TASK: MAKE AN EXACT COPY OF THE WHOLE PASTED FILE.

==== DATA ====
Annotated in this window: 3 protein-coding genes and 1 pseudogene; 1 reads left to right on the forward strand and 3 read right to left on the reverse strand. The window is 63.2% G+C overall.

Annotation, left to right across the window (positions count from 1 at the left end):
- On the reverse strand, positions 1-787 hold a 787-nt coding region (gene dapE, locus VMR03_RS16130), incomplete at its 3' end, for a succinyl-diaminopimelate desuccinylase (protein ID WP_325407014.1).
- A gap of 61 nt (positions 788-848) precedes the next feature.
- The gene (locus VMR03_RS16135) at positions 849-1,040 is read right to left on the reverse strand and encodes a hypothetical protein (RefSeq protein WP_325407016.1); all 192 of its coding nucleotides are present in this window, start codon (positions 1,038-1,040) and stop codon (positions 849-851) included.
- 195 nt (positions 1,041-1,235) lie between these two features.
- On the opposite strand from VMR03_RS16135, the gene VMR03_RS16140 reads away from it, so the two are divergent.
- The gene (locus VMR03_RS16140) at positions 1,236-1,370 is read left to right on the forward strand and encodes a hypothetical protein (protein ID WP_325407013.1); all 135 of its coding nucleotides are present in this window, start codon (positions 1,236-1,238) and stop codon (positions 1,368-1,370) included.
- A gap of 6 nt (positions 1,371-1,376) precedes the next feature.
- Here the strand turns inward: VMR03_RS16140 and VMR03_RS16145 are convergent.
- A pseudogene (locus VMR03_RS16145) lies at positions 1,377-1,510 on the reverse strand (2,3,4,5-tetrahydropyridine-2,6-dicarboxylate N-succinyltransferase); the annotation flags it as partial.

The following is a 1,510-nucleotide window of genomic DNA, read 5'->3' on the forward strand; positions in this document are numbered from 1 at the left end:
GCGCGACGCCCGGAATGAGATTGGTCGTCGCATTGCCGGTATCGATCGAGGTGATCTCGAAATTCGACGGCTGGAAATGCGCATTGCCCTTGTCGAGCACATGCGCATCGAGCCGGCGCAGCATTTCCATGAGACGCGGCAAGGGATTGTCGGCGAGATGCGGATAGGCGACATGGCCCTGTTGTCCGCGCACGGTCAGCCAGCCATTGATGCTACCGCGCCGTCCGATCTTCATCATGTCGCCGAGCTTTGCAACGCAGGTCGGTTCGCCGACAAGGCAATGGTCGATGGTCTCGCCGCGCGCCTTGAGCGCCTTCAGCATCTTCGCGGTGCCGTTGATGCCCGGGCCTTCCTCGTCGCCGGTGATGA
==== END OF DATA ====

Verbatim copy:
Annotated in this window: 3 protein-coding genes and 1 pseudogene; 1 reads left to right on the forward strand and 3 read right to left on the reverse strand. The window is 63.2% G+C overall.

Annotation, left to right across the window (positions count from 1 at the left end):
- On the reverse strand, positions 1-787 hold a 787-nt coding region (gene dapE, locus VMR03_RS16130), incomplete at its 3' end, for a succinyl-diaminopimelate desuccinylase (protein ID WP_325407014.1).
- A gap of 61 nt (positions 788-848) precedes the next feature.
- The gene (locus VMR03_RS16135) at positions 849-1,040 is read right to left on the reverse strand and encodes a hypothetical protein (RefSeq protein WP_325407016.1); all 192 of its coding nucleotides are present in this window, start codon (positions 1,038-1,040) and stop codon (positions 849-851) included.
- 195 nt (positions 1,041-1,235) lie between these two features.
- On the opposite strand from VMR03_RS16135, the gene VMR03_RS16140 reads away from it, so the two are divergent.
- The gene (locus VMR03_RS16140) at positions 1,236-1,370 is read left to right on the forward strand and encodes a hypothetical protein (protein ID WP_325407013.1); all 135 of its coding nucleotides are present in this window, start codon (positions 1,236-1,238) and stop codon (positions 1,368-1,370) included.
- A gap of 6 nt (positions 1,371-1,376) precedes the next feature.
- Here the strand turns inward: VMR03_RS16140 and VMR03_RS16145 are convergent.
- A pseudogene (locus VMR03_RS16145) lies at positions 1,377-1,510 on the reverse strand (2,3,4,5-tetrahydropyridine-2,6-dicarboxylate N-succinyltransferase); the annotation flags it as partial.

The following is a 1,510-nucleotide window of genomic DNA, read 5'->3' on the forward strand; positions in this document are numbered from 1 at the left end:
GCGCGACGCCCGGAATGAGATTGGTCGTCGCATTGCCGGTATCGATCGAGGTGATCTCGAAATTCGACGGCTGGAAATGCGCATTGCCCTTGTCGAGCACATGCGCATCGAGCCGGCGCAGCATTTCCATGAGACGCGGCAAGGGATTGTCGGCGAGATGCGGATAGGCGACATGGCCCTGTTGTCCGCGCACGGTCAGCCAGCCATTGATGCTACCGCGCCGTCCGATCTTCATCATGTCGCCGAGCTTTGCAACGCAGGTCGGTTCGCCGACAAGGCAATGGTCGATGGTCTCGCCGCGCGCCTTGAGCGCCTTCAGCATCTTCGCGGTGCCGTTGATGCCCGGGCCTTCCTCGTCGCCGGTGATGA